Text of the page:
Aeron Haynie suggested that I start my column by admitting that my partner and I are trying to spend more personal, intimate time together rather that working so many late evenings. Unfortunately, my column is not about sex with my supportive partner, but about my heavier workload for this spring semester.
The capstone class that I created just got canceled due to low enrollment, so I was assigned to teach an introductory course. My new course--which I have not taught (or prepped) before -- is capped at 49 students. 31 students have enrolled so far. My other undergraduate class -- Intro to Cinema — also enrolls 49 students, but this course is — thankfully — holding steady at 27 students for now.
Last year, I voluntarily offered to increase the size of the cinema course from 35 to 49 students because — after serving as a department chair for a number of years — I understand enrollment pressure and why universities need to offer courses of this size. As the Occupy Student Debt movement and the recent tragedy in South Africa both underscore, increasing enrollment without increasing tuition costs are part of our immediate academic future.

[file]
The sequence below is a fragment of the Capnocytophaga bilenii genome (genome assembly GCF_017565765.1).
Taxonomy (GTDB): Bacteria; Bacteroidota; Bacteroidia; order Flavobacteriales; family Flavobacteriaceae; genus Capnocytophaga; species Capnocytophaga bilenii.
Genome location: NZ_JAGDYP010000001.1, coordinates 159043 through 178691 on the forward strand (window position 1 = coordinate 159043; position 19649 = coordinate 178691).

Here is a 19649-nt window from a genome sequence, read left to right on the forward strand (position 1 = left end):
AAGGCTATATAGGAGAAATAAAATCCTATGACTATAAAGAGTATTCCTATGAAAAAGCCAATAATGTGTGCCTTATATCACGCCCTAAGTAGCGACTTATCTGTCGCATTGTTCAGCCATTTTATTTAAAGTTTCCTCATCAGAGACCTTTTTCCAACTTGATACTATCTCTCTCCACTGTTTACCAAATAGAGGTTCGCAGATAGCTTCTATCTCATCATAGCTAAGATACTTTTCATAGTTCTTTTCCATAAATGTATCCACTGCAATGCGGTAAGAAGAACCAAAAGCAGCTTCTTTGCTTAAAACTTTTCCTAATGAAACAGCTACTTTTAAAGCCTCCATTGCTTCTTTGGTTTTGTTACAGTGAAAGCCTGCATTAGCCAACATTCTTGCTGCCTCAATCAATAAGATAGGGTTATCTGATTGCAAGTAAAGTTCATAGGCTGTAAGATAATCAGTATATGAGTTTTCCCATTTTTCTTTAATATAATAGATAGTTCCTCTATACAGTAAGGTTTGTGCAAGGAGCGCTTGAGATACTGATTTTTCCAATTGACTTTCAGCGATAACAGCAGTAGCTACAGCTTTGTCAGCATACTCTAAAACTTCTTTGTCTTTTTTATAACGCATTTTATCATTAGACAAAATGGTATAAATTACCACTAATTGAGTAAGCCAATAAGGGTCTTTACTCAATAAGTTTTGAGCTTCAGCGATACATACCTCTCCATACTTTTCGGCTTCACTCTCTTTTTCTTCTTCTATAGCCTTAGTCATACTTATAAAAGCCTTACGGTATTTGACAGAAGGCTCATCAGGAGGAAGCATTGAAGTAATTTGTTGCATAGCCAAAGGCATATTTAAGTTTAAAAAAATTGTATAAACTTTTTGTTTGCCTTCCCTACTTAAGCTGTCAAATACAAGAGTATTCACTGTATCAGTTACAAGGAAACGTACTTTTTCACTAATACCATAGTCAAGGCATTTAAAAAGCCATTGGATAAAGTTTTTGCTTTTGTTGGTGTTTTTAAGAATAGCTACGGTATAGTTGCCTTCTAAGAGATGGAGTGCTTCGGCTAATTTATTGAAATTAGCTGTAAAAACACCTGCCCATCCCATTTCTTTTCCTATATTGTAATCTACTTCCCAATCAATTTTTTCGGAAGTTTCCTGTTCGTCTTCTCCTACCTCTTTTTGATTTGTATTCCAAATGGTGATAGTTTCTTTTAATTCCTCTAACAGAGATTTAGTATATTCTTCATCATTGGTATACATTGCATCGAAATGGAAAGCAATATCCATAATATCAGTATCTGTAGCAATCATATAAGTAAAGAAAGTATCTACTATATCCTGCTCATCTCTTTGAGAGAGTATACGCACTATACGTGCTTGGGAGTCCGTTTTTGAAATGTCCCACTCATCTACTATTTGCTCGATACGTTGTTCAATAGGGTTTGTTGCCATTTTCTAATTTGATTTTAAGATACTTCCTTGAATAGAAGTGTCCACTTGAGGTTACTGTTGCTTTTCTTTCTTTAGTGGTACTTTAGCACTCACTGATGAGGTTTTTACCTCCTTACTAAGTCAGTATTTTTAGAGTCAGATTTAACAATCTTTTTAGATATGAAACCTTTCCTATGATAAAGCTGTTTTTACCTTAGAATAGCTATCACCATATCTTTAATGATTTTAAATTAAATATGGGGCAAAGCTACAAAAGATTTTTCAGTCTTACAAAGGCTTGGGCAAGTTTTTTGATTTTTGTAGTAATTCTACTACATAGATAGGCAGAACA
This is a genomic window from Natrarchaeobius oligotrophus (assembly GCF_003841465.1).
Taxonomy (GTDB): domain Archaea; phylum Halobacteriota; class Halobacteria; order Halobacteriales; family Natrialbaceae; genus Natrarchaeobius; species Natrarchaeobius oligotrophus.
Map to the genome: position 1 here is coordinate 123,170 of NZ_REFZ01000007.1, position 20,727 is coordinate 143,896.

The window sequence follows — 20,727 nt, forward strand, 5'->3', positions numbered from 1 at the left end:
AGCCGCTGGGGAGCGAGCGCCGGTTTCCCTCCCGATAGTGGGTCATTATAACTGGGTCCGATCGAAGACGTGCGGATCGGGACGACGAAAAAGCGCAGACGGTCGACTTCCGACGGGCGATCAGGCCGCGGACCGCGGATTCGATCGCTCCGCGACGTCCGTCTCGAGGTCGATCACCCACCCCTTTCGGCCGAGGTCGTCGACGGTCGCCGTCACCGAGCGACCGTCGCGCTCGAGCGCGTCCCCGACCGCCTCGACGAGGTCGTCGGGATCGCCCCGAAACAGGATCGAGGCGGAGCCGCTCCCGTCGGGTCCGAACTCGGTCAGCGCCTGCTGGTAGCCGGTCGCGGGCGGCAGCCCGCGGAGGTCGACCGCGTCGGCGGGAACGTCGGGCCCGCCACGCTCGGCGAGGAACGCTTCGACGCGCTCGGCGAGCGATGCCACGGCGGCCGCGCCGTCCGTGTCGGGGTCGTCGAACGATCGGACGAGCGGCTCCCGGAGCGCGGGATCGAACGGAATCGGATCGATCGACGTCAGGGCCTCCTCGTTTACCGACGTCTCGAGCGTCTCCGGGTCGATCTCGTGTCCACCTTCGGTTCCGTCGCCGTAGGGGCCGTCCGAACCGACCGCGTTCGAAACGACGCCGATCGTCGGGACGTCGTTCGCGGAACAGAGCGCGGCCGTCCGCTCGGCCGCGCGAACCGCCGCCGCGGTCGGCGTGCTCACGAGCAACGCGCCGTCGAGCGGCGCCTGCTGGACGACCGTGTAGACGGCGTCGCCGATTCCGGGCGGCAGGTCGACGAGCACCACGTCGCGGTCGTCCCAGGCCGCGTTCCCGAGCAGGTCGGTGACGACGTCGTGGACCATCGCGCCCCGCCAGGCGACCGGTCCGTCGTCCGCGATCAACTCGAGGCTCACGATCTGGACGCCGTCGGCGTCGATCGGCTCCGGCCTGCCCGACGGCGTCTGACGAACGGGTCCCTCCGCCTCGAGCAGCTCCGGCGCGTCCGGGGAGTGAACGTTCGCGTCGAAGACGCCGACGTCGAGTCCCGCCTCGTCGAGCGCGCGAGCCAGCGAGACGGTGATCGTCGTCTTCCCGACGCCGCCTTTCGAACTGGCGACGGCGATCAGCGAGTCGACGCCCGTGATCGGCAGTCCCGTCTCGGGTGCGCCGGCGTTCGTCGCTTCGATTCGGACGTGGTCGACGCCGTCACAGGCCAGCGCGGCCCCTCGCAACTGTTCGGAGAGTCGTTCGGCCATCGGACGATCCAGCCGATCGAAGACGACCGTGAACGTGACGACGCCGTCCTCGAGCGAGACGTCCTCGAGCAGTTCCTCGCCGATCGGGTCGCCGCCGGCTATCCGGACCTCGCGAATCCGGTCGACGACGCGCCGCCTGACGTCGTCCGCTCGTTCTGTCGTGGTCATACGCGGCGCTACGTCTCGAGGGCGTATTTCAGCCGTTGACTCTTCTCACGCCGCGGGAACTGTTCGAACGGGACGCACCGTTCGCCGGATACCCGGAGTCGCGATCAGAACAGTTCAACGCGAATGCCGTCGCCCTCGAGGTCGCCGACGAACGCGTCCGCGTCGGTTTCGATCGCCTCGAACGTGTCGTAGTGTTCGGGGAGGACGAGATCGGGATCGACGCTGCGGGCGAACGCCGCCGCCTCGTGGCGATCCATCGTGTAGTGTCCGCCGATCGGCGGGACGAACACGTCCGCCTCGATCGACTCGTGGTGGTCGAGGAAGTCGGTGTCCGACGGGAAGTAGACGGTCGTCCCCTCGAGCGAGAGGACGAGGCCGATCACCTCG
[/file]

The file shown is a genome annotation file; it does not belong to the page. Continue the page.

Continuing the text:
Still -- I did not jump with joy when I discovered that I was assigned a second, large intro course while overseeing senior projects and fulfilling two different administrative positions. It’s going to be “one of those” semesters...
Those of you who regularly teach four courses without any grading or grad assistance may consider my complaints excessive. I do not blame you. I know that my teaching load could get worse. (See California…) But I also know that—while larger classes and heavier teaching loads are part of the story for bringing excessive costs down, my upcoming workload will lead me to fantasize about moving to more “ideal” teaching situations — e.g., schools where class sizes are 25 or smaller; teaching loads are 2-2, advising, international travel and experiential research work are emphasized, and faculty (have active sex lives) while still sleeping eight hours a night.
But those jobs are disappearing, though, aren’t they? Were they ever really possible for the majority of us anyway?
Perhaps if I had written grants incessantly and brought in more research money, my situation would be different? Perhaps if I had published more? Or if I was at one of the twelve universities in the world that do not have financial problems and can still afford to provide a high quality education?
I keep saying to myself, “Get over it, honey. You still have half of the summer to prep for your new, 100 student online class next fall…”
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